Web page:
BW Video Preview: Mega-Myth About Mega-Loads

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Boise Weekly readers are well-versed on mega-loads, the mammoth rigs that crawl across north-central Idaho.

Since early 2010, BW has chronicled the long and often contentious debate over the legality of the shipments. And when ExxonMobil decided not to move forward with its plan to haul more than 200 mega-loads across U.S. Highway 12 and instead break the shipments down into smaller loads and take a different route, the media's attention changed routes, too.

But on Wednesday, Idaho Rivers United is prepared to face off with the federal government in oral arguments in a Boise U.S. courtroom over whether the U.S. Forest Service should protect the Highway 12 corridor.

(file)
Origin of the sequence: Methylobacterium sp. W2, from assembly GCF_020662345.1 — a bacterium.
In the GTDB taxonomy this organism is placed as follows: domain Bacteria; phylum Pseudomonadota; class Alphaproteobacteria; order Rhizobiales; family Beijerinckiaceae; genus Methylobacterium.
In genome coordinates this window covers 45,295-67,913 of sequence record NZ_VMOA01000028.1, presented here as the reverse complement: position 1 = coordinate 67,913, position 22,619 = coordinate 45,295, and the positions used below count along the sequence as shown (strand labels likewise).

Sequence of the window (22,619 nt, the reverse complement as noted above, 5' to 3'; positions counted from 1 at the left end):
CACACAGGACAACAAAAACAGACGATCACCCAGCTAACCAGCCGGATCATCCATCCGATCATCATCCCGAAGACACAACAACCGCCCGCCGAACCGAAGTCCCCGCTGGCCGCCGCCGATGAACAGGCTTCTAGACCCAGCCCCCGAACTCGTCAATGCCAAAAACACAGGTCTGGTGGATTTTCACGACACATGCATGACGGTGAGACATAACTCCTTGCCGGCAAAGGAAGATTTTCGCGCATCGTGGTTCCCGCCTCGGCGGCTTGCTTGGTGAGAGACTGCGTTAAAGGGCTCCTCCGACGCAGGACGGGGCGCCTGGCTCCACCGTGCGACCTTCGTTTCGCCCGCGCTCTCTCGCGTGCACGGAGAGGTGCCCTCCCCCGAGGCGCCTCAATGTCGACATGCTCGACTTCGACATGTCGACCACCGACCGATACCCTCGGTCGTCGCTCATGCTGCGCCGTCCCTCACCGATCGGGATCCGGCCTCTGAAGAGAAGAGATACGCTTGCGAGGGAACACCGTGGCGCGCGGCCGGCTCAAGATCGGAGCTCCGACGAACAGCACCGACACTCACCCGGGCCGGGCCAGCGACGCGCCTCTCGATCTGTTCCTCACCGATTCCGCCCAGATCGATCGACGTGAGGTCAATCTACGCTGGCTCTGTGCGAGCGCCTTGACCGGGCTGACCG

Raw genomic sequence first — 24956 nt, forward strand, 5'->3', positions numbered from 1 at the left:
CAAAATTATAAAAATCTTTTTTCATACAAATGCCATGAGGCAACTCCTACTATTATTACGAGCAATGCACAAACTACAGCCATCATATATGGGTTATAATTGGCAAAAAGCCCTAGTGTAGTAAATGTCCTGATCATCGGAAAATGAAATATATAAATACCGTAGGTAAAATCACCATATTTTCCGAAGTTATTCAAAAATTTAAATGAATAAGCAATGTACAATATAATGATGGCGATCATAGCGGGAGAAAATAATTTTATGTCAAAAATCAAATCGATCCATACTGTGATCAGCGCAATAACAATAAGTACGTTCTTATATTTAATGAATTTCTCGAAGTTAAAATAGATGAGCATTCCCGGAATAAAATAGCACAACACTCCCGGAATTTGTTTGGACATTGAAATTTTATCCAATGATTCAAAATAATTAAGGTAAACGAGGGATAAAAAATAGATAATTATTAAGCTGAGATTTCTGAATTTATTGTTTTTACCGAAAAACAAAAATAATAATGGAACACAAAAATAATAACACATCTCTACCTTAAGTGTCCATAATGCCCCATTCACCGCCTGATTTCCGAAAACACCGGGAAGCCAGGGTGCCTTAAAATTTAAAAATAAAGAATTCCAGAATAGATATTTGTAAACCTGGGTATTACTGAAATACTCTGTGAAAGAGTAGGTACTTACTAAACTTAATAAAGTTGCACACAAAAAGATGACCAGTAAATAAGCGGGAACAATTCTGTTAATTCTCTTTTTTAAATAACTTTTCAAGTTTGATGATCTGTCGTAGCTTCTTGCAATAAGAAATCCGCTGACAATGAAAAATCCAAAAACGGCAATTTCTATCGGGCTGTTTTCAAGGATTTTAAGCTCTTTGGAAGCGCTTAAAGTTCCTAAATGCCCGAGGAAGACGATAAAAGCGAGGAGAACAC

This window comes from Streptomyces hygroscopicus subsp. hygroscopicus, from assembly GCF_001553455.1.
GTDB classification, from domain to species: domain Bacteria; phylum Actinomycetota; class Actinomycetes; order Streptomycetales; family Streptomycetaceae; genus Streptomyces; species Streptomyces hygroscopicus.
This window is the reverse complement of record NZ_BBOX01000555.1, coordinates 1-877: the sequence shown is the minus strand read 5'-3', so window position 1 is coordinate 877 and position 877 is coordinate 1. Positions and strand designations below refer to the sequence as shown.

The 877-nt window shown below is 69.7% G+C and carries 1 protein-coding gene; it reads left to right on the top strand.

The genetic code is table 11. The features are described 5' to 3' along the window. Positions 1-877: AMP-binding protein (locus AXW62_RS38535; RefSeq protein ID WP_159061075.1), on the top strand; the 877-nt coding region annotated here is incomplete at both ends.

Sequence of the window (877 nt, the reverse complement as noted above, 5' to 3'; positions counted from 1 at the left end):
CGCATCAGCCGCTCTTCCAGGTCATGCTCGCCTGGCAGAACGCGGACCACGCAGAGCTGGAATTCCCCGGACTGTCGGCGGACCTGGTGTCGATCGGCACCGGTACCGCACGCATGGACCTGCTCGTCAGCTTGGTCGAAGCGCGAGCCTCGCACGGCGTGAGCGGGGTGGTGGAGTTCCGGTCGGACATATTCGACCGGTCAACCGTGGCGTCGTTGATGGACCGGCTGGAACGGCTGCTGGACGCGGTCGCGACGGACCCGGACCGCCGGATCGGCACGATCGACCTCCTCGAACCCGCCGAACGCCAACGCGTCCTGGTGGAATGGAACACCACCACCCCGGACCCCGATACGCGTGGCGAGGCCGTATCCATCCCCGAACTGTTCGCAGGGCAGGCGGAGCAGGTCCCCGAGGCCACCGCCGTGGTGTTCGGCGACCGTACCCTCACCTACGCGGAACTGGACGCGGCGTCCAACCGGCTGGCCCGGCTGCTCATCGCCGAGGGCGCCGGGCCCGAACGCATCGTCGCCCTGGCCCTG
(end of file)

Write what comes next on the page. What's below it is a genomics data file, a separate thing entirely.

"It should be protected and the federal agency that manages the land in that corridor is responsible for protecting it. That's the U.S. Forest Service," said Kevin Lewis, conservation program director for IRU. "In 1969, the people of the United States said that this was a very important place. And the very first river in the U.S. Wild and Scenic Rivers Act was the Clearwater. The very first. And that's why U.S. Highway 12 became an All-American road, a national scenic byway."

In Wednesday's edition of BW, we examine the court battle and learn that, while much of the media has shifted away from Highway 12, those mega-loads keep rolling.

The most recent rocket ship-shaped mega-load sat on U.S. Highway 12 as recently as last week.
  • The most recent rocket ship-shaped mega-load sat on U.S. Highway 12 as recently as last week.

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